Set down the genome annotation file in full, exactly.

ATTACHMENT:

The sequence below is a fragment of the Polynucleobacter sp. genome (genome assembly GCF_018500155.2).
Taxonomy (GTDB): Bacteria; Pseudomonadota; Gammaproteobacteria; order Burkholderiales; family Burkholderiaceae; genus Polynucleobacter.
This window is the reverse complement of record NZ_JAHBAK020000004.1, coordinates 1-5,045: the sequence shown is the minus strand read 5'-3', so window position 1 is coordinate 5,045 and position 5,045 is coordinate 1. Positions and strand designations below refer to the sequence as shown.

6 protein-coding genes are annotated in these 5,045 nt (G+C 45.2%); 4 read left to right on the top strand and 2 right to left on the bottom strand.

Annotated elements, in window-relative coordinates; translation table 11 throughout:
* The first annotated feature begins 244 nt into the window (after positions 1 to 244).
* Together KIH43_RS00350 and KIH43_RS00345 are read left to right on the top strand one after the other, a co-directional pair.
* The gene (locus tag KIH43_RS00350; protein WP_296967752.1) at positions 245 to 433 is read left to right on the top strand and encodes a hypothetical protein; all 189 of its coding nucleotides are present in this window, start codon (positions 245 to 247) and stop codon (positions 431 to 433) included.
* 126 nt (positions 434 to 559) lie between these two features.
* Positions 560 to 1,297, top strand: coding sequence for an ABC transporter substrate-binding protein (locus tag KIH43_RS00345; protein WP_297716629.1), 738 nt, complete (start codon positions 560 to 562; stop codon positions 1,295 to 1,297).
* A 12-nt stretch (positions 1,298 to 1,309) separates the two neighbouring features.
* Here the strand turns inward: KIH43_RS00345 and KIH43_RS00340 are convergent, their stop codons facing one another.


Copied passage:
The sequence below is a fragment of the Polynucleobacter sp. genome (genome assembly GCF_018500155.2).
Taxonomy (GTDB): Bacteria; Pseudomonadota; Gammaproteobacteria; order Burkholderiales; family Burkholderiaceae; genus Polynucleobacter.
This window is the reverse complement of record NZ_JAHBAK020000004.1, coordinates 1-5,045: the sequence shown is the minus strand read 5'-3', so window position 1 is coordinate 5,045 and position 5,045 is coordinate 1. Positions and strand designations below refer to the sequence as shown.

6 protein-coding genes are annotated in these 5,045 nt (G+C 45.2%); 4 read left to right on the top strand and 2 right to left on the bottom strand.

Annotated elements, in window-relative coordinates; translation table 11 throughout:
* The first annotated feature begins 244 nt into the window (after positions 1 to 244).
* Together KIH43_RS00350 and KIH43_RS00345 are read left to right on the top strand one after the other, a co-directional pair.
* The gene (locus tag KIH43_RS00350; protein WP_296967752.1) at positions 245 to 433 is read left to right on the top strand and encodes a hypothetical protein; all 189 of its coding nucleotides are present in this window, start codon (positions 245 to 247) and stop codon (positions 431 to 433) included.
* 126 nt (positions 434 to 559) lie between these two features.
* Positions 560 to 1,297, top strand: coding sequence for an ABC transporter substrate-binding protein (locus tag KIH43_RS00345; protein WP_297716629.1), 738 nt, complete (start codon positions 560 to 562; stop codon positions 1,295 to 1,297).
* A 12-nt stretch (positions 1,298 to 1,309) separates the two neighbouring features.
* Here the strand turns inward: KIH43_RS00345 and KIH43_RS00340 are convergent, their stop codons facing one another.